Friday, April 3, 2009

You're sending ME Shopping?!!!

I may have mentioned once or twice that I believe that God has a sense of humor. It's been directed towards me a good few times. Today was one of those times.

Just this week I had a post up on my feelings about using European ethnic tags to identify various groups of Jews here in the US. Ironic that I had the following conversation today just this week. My daughter, overhearing the conversation and having read my post, was in stitches.

A friend sent me an email that the son of another friend was engaged. This group of friends has on many occasions joined together to buy one engagement or wedding gift. The email asked if I'd like to participate in the engagement gift. I called the friend and asked how much we were all chipping in and said, sure I'd join. I also asked if she would like me to send her a check now or could it wait until after Pesach. She then informed me that everyone else was going to be sending their checks to me. Now I don't mind having to buy the gift, but I had just done so for the last occasion we grouped together for and couldn't understand why it was my "turn" again.

My friend began her answer this way: Listen, friend Q is going to have enough trouble with making the wedding with this new mechutanista. Let's make sure that the gift we buy is not going to be a problem for her. The girl's mother is very, verrrrrrrry Hungarian.

Sigh. For this group I'm the token Hungarian, despite any protests I might make. And yes, unfortunately, I have a very good inkling of what my friend means, as it impinges on buying a gift, by the girl's mother is Hungarian. I so wish I didn't. Now it well could be that this mother will turn out to be just plain-Jane American. But that Hungarian "code word" has come attached to her, and the others in our group have turned to me to make sure that no social faux pas is committed. I believe the idea is "It takes one to know one."

Might as well put it in now, as some commenter is sure to ask: an appropriate engagement or wedding gift for that "Hungarian" among you is Czechoslovakian heavy, hand-cut crystal (24% lead crystal is a good sign) in one of four forms: a tall wine decanter with stopper, a footed fruit bowl, a basket with a high arched handle, a large vase. If the price of those items makes you gulp you can get away with a smaller, liquor-sized decanter. Silver, carved and with plenty of detail work, is also appropriate, but only if you've robbed a bank lately. For china you can't go wrong with anything Rosenthal in a footed cake platter or vase. Strange, but my acquaintances who all identify with other ethnicities all seem to have items like these. I wonder if they are hiding a Hungarian somewhere in their past?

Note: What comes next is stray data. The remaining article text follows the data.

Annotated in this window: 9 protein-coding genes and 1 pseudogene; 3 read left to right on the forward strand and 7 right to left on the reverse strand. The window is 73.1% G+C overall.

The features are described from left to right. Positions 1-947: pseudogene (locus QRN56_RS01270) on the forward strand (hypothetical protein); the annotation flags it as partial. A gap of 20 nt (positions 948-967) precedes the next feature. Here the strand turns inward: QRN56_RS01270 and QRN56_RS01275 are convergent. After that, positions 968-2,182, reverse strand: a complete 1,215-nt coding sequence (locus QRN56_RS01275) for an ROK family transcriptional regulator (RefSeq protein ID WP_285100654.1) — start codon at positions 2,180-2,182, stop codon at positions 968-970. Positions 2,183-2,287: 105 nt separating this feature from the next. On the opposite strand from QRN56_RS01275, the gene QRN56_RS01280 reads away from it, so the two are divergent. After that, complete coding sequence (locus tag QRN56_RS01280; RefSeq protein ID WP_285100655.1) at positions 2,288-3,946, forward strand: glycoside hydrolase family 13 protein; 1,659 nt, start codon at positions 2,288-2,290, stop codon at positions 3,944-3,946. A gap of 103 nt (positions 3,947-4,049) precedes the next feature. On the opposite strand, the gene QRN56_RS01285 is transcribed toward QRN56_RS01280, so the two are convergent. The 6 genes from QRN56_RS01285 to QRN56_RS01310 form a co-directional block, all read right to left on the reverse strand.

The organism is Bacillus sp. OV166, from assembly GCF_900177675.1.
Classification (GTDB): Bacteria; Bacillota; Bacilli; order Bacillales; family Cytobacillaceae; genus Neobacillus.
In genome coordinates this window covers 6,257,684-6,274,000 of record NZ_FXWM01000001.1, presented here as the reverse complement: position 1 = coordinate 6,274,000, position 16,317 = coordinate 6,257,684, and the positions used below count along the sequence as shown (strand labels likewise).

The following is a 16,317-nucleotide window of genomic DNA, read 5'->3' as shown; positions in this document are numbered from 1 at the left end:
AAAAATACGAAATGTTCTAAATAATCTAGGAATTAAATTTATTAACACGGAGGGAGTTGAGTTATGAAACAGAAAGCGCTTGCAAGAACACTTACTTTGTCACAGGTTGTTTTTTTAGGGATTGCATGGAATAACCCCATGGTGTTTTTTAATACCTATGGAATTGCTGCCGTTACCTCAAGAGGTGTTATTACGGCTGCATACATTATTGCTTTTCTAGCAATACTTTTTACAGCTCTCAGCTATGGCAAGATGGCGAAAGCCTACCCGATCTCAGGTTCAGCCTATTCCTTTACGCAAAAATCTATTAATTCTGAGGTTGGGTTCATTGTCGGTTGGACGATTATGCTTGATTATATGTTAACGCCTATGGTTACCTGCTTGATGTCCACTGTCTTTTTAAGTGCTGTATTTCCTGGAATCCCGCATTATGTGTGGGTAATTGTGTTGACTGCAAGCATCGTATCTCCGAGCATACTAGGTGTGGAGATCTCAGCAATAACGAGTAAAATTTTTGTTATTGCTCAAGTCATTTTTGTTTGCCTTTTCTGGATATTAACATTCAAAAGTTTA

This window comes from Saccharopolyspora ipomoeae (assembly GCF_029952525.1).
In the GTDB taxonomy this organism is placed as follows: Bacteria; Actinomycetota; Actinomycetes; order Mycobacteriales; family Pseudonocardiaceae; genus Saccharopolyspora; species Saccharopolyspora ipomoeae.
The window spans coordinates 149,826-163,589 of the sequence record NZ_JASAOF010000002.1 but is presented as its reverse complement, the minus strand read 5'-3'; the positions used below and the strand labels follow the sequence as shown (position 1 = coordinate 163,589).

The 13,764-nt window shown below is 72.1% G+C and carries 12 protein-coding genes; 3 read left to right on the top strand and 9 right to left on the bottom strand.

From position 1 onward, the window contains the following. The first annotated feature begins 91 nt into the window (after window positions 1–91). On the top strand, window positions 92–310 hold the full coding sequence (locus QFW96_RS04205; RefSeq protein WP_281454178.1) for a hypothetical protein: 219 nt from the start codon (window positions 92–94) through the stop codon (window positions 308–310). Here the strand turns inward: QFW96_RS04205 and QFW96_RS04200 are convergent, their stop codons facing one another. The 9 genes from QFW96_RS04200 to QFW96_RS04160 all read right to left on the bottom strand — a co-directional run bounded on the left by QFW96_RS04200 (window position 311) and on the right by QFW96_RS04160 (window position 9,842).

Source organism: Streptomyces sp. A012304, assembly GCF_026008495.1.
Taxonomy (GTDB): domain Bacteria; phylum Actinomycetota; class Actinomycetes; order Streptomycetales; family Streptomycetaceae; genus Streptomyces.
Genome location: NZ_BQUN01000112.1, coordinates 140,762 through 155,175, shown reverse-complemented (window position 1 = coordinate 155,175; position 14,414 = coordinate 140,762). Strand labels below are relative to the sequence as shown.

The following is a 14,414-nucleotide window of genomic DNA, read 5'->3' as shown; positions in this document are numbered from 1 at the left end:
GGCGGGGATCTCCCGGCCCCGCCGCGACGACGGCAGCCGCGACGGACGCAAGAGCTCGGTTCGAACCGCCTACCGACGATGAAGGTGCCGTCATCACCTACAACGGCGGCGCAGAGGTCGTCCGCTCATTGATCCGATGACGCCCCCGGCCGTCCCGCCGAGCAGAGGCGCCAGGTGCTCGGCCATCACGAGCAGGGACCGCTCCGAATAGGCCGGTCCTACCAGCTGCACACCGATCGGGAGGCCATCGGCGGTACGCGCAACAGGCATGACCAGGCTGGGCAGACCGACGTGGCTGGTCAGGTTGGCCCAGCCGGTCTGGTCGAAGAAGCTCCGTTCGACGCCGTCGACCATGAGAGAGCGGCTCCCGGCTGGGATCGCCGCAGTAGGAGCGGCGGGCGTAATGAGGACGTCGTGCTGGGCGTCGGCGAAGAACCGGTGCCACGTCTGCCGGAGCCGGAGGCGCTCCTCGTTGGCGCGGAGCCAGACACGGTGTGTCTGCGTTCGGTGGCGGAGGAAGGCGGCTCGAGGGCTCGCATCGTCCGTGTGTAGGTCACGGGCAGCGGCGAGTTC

Dave said...

Just as a note, while serving in lead crystal is safe, liquids and foods should not be stored in lead crystal for any significant length of time, because the lead will leach into the liquid.

Anonymous-safer that way said...

Out of curiosity, do you serve your wine for Pesach seder in a crystal bottle or in the bottles it comes in?

Rissa said...

As one undeclared Hunky to another, I can commiserate. I'm not Hungarian enough for some of my family and I'm too Hungarian for some of those who aren't. I'm supposed to be the expert in this area based on I don't know what. I was born in LA! Is someone really saying that only Hungarians buy crystal or silver or china?!! The industry would go broke if that was true.

And don't tell me you haven't heard the mirror comments or been asked how many mirrors you have in your house. So only Hungarians are supporting the mirror industry? Same goes for chandeliers.

ProfK said...

I've done it both ways. The decanter is just plain a pain in the neck to clean after the seder so it depends on how much strength I'm going to have to wrestle with cleaning it out after the seder is over.